Pharmacists know that providing a safe place for medication disposal is important, especially as the opioid crisis worsens every day. But just how important is it? A new study on unused opioid rates highlights the necessity of safe disposal.
The study, “Prescription Opioid Analgesics Commonly Unused After Surgery,” reviewed six studies involving 810 patients. The authors looked at multiple outcomes, such as filling a prescription but not taking it or using only part of a prescription, to examine trends in opioid use.
Overall, the study found that up to 92% of patients reported that they had not used all their opioids.
The rates of unused opioids were high for both outpatient surgery (77% to 92%) and for inpatient surgery (67% to 90%). The majority of surgical settings the authors examined showed more than 80% unused opioid rates. Of those patients, only a small number (0% to 21%) did not fill their opioid prescription, or filled the prescription but did not take any (7% to 14%). Of the pills dispensed, between 42% and 71% went unused.
Most patients who did not take opioids (71% to 83%) felt that they had adequate pain control without, while some (16% to 29%) were concerned about adverse effects. Only one study examined patient worries over addiction, which concerned only 8% of patients avoiding opioids.
Storage and Disposal
Most patients (54% to 70%) stored their opioid medications in a medicine cabinet or another box, while some (21% to 26%) stored them in a cupboard or wardrobe. A large number (73% to 77%) stored their opioids in unlocked containers.
Very few patients (4% to 30%) planned to dispose of their unused medications or actually disposed of them. Only 4% to 9% planned to use or used FDA-recommended disposal methods.
So why does this matter? The authors mention that the report highlights the issue of stockpiling, where opioid patients hoard the medication in the event that pain returns. This can lead to an oversupply of medication around the home. This can lead to other problems: A recent study in Pediatrics found that the majority (56.1%) of hospitalizations among children exposed to opioids were due to unintentional exposures. Another study showed that more than half (54%) of people who abused opioids obtained them from a friend or relative—most of those were bought, given for free, or taken without permission.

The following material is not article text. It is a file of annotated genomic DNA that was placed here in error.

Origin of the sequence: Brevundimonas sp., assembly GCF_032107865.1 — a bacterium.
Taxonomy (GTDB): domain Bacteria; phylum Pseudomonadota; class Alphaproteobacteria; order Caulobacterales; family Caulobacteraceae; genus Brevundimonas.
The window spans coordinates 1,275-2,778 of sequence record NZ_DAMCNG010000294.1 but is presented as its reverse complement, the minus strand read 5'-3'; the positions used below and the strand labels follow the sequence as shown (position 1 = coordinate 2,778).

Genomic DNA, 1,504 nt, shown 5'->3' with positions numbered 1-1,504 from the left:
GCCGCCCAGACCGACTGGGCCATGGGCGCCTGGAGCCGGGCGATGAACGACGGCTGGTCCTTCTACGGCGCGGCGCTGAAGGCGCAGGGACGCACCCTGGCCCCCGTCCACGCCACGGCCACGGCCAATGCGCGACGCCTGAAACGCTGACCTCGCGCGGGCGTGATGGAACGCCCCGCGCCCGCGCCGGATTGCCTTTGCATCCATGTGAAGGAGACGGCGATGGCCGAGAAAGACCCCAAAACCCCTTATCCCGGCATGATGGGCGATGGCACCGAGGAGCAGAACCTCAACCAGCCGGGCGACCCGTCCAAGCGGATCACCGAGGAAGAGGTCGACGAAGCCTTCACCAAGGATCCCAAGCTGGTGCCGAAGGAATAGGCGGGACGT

Part of solving this problem is access medication take-back programs, which are periodically sponsored by organizations such as the DEA or pharmacy organizations. The next DEA National Prescription Take Back Day is October 28. Pharmacists can also use medication reviews, such as the upcoming National Check Your Meds Day, to promote safe storage and disposal practices. Other solutions include providing disposal kiosks in the pharmacy, which have been used in independents and chains alike. However, as the authors warn, pharmacies are a possible solution, but are forced to “assume unwanted costs and liabilities in taking back scheduled medications.”
The authors also recommend new approaches to prescribing, but warn that a “one-size-fits-all tactic” could leave many patients behind. Limits to opioid prescription lengths are gaining popularity, but some question their efficacy. A study published last Tuesday in the Annals of Medicine showed that around 75% of opioid prescriptions are written for 10% of patients. According to the authors of that study, strategies for combatting abuse should focus on that group of 10%, rather than sweeping changes to opioid prescribing laws and practices.
Other policy efforts, such as mandatory prescription drug monitoring programs and e-prescribing are also gaining popularity.